Denmark, one of the most socially generous countries in Europe introduced legislation last week that would legalize same-sex marriage. Helle Thorning-Schmidt, the Prime Minister from the Social Democratic party, has made it a priority to be a pioneer in economic, social and environmental policy. New York’s Channel 6 News reports that Denmark became the first nation in the world to legalize same-sex unions in 1989 but for years the government has rejected proposals of same-sex marriage.
This new legislation would “allow same-sex couples to get married at both City Hall and the Church of Denmark if they find a priest who is willing to perform the wedding. Although some church leaders have spoken out against same-sex marriage, previous surveys have suggested that as many as 70 percent of priests are willing to marry same-sex couples” writes Channel 6. Besides ushering in equality between homosexual and heterosexual unions, the legislation also leaves room for opponents inside the Church, priests who would perform these ceremonies, to follow their own conscience and not marry a same-sex pair. If the marriage law sails through Parliament, Denmark would join 10 other countries around the world that already allow people of the same sex to marry each other. Denmark is proving that even during a Europe-wide economic upheaval, and at a time when people are being asked to tighten their belts, there is still a will to continue with progressive social policies. In addition, the current Danish government has various plans to solve problems of modern families including extending family leave to fathers and establish a maternity/paternity fund for parents who are self-employed.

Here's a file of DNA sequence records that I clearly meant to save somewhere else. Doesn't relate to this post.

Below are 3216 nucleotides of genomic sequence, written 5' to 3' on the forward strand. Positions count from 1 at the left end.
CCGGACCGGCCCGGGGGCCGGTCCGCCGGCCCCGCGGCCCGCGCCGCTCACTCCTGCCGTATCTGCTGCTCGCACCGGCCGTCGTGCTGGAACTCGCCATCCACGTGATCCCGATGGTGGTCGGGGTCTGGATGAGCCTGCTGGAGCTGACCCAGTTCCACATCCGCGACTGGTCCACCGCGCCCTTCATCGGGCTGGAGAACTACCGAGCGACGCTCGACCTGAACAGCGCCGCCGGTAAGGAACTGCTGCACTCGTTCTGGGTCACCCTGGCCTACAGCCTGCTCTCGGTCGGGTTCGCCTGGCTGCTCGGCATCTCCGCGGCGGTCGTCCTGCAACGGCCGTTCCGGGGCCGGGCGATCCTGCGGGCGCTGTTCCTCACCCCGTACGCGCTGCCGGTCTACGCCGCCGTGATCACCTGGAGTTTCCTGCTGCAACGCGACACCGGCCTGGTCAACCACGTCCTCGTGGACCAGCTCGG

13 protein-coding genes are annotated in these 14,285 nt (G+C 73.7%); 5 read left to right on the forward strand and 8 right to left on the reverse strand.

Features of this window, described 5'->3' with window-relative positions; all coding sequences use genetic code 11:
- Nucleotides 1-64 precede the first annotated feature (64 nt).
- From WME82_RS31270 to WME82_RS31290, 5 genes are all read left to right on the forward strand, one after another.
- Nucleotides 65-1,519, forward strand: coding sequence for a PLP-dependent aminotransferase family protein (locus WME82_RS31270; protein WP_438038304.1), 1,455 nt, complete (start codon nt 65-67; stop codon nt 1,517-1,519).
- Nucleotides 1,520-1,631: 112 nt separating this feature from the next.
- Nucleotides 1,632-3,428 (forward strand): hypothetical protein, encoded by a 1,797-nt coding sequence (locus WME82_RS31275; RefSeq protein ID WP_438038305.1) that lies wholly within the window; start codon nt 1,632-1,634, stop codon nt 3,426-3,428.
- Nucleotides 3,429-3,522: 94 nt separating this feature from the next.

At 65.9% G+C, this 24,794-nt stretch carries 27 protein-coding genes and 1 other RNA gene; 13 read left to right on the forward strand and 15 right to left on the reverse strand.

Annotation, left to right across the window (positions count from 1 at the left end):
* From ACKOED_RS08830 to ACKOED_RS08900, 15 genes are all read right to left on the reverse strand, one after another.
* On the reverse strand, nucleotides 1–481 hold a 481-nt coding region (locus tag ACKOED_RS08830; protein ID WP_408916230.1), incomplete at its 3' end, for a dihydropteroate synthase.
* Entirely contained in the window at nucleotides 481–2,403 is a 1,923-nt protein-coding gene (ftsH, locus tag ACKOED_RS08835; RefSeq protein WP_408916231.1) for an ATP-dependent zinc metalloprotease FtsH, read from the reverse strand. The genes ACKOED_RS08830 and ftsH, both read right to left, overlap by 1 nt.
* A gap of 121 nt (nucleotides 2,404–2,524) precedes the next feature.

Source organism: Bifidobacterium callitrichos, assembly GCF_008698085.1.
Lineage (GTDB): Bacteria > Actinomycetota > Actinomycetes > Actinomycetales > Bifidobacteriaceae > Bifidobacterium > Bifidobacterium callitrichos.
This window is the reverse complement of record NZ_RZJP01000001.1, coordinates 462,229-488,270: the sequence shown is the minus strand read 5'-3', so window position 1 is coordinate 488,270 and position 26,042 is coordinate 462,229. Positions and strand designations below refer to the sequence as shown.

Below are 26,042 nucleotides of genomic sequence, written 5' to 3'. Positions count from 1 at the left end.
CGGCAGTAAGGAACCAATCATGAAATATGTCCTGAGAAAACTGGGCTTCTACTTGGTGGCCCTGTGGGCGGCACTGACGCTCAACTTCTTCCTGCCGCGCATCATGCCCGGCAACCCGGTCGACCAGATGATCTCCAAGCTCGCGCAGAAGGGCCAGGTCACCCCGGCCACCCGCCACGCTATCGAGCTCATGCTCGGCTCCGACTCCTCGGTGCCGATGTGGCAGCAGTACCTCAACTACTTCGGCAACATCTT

For years Denmark has been ahead of most of the world in terms of social and environmental policies but its rhetoric toward foreigners, especially Muslims, has come to be viewed as somewhat xenophobic. Although the two center-left political parties currently in power are less vocal about the appropriate level of assimilation that ought to be required for those from different cultures than the previous government of Lars Rasmussen, during the election campaign, even the leader of the Danish Socialist People’s Party lashed out at Muslims to not appear soft on the issue. It is no secret that in an age of growing multiculturalism, socially liberal but largely homogenous societies, will have to search deeper within themselves to strike a balance between respecting the rights of individuals to live their lives according to their own beliefs and maintaining a certain consensus on what it means to live in a free but diverse society. Perhaps the road to harmonious multicultural societies will be a long, bumpy road but nations that already make it possible for their own citizens or cultural majorities to enjoy the benefits of a progressive social construct may not be that far from a better tomorrow of acceptance and tolerance.